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Diamond Fluorescence — What It Is and Why it Matters

If you’re shopping for a diamond you’ve most likely heard that some fluoresce i.e glow blue under UV light and when you go outside. But what are fluorescent diamonds, and do you want one?

If you’re searching for this you already know that these strange little lumps of polished carbon emit a thing called fluorescence. You probably also know that the presence of fluorescence is the subject of debate online. But what is diamond fluorescence? Is it good or bad? Should you buy a diamond because of or in spite of it? Is a lack of information about fluorescence in diamonds the reason for all those glowing blue diamonds on Reddit? What percent of diamonds are afflicted with this strange and superhuman condition that’s more at home in a Marvel movie than an engagement ring? What does fluorescence in a diamond mean? Let’s dig in.

An image of five diamonds displaying varying levels of diamond fluorescence.


Fluorescence is a glow some objects and creatures emit under visible light. While it may sound unusual to us, there are many creatures in nature that emit fluorescence. From a flying squirrel that emits a pinkish glow under ultraviolet light to the ever likable puffin, whose beak glows blue under UV light to the chameleon whose skin is so thin that their bones glow in the dark. Similar to these cuddly creatures, diamonds generally emit a bluish light when they fluoresce, although some can emit yellow or orange light as well. No light = no fluorescence. While we’re not sure why some diamonds fluoresce and not others, we’re confident that the ability to glow can’t always be a bad thing.

A fluorescent flying squirrel glowing pink and emerging from a bird house.
Fluorescent squirrel


A surprisingly large percentage of diamonds — 25% to 35% fluoresce to some degree. The GIA and other labs like the IGI and GCAL asses a diamonds fluoresce by how intense it is, ranging from none to faint, medium, strong and very strong. Similar to color, fluoresce is graded against a set of master stones in the lab.


For those of you who took color theory, this one’s a no brainer. For everyone else — pay attention. Diamonds come in shades of white and yellow. When blue is added to the yellow they cancel each other out. The more blue you add to yellow, the whiter it becomes. Therefore, a fluorescent diamond in the I-M range is going to appear whiter under UV light. Guess what contains UV light? Daylight. Magic or science? Who cares. Bottom line, you’re getting a whiter diamond for your money.

Unfortunately, the same applies the opposite way around. Fluorescent diamonds in the colorless and near-colorless range (D-H) will look bluish under UV light. They also can appear hazy or oily in appearance.

So, if you’re thinking about buying a fluorescent diamond, remember that fluorescence and color counteract each other. Fluorescence can make a yellow diamond appear white, or a white diamond appear blue.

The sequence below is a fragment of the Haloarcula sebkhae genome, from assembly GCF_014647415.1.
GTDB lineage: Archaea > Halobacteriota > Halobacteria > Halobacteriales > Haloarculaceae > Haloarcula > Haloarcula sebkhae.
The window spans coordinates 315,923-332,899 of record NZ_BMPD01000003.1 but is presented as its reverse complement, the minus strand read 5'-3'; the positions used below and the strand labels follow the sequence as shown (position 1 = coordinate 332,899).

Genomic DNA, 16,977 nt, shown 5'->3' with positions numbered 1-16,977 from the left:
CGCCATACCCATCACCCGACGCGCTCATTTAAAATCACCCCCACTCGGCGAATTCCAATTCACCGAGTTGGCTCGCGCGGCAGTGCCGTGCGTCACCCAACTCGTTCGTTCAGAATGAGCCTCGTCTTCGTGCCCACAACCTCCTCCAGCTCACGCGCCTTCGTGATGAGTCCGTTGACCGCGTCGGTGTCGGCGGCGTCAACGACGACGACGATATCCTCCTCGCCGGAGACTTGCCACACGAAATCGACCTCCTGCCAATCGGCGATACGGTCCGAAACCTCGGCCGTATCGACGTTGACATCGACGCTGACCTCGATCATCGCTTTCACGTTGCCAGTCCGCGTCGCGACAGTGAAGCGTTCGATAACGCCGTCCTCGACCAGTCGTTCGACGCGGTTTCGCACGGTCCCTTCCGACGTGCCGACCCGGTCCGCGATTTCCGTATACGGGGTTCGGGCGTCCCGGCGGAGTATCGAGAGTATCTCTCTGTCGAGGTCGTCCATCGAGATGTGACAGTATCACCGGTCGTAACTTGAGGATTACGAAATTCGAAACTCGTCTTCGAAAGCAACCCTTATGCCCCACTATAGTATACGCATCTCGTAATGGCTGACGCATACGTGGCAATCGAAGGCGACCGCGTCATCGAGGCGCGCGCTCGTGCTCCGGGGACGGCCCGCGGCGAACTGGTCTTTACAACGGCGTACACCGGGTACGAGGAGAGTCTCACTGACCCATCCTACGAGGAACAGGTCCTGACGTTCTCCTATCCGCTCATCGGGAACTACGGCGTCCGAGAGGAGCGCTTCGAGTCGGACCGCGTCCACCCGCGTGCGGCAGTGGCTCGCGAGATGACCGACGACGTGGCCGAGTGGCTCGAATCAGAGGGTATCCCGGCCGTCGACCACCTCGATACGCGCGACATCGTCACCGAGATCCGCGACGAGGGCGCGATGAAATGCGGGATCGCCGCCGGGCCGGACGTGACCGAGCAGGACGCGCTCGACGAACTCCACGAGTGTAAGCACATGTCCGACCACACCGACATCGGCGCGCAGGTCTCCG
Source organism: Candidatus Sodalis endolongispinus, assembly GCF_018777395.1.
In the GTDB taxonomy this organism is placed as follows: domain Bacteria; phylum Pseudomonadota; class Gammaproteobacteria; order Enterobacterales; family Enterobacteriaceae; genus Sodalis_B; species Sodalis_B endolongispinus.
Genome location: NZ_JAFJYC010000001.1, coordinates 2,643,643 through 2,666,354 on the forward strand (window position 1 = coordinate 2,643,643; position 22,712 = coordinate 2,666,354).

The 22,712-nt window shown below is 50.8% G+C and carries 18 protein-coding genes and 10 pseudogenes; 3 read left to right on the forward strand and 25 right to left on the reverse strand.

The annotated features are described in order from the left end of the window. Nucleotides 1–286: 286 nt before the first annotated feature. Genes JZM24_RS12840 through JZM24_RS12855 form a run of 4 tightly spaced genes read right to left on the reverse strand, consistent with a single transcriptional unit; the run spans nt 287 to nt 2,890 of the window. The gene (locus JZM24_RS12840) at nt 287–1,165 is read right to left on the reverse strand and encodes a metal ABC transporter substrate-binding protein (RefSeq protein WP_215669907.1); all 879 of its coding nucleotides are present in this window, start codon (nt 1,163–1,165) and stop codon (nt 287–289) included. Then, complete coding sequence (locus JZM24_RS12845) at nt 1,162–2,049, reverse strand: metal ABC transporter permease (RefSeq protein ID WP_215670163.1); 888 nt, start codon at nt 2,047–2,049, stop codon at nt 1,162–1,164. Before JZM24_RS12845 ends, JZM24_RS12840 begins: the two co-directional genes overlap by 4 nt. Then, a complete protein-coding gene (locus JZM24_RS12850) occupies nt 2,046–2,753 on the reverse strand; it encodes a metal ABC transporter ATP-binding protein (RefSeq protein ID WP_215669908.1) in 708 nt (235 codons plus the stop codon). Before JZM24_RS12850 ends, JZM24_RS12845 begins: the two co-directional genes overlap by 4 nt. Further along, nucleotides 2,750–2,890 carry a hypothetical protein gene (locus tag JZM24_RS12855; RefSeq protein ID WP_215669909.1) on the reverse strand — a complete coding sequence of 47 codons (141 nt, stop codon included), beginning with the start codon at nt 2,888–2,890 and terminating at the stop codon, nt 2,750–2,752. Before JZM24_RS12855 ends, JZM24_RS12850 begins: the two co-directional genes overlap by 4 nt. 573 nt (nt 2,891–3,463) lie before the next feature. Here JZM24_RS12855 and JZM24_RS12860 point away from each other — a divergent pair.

Neither! If you’re buying a fluorescent diamond, you may want to consider requesting additional images or videos under different lighting conditions to thoroughly assess the beauty of the stone. If you want a stone that glows blue because it’s a great party trick we support that. You do you.


Yes and no. Fluorescent diamonds do trade at slightly different prices to non- fluorescent diamonds, but not the ones you want. I-M diamonds with strong fluorescence trade at a 2-3% price premium to non-fluorescent diamonds with similar color grades. Why? They face up whiter. Don’t you think they deserve the modest bump?

On the other hand, a D color diamond with very strong blue fluorescence trades at up to a 15% discount to similar diamonds sans the glow. You may be able to afford it, but do you want it? Probably not.

Diamond pricing is mathematical. Prices fluctuate because of supply and demand but also because of the make and characteristics of the diamond. While you may only get a modest discount because of the fluorescence, you will also get a whiter diamond then you may be able to purchase otherwise. Win-win? We tend to think so


Colorless diamonds

If you’re looking at diamonds in the D-F range, we recommend purchasing one without fluorescence. Even faint fluorescence is going to add a dash of blue to your otherwise white stone.

Near colorless diamonds

For nearly colorless diamonds in the G-H range, we recommend faint fluorescence at most. Faint fluorescence can have the benefit of bumping your diamond up one color grade, making your “near-colorless” diamond appear “colorless.”

Near colorless & faint colorless diamonds

If you’re shopping in the I-M range, you have a bit more wiggle room and will get a lot more bang for your buck. The lower the color grade, the stronger you can go in fluorescence as long as it’s blue.


Every great ring starts with a great setting, but picking a setting out online is hard — or at least it used to be. At Frank Darling, all our engagement ring settings are available for free home try-on. It’s like the internet, but you can touch things.

Get started by selecting your favorite four rings. We’ll send you sterling silver size seven replicas set with 1 carat CZ stones.

Each try at home kit comes with a pre-paid return label, ring sizer, and The Handbook. A practical guide to purchasing a diamond for the matrimonial inclined. So, what are you waiting for? Let’s get started.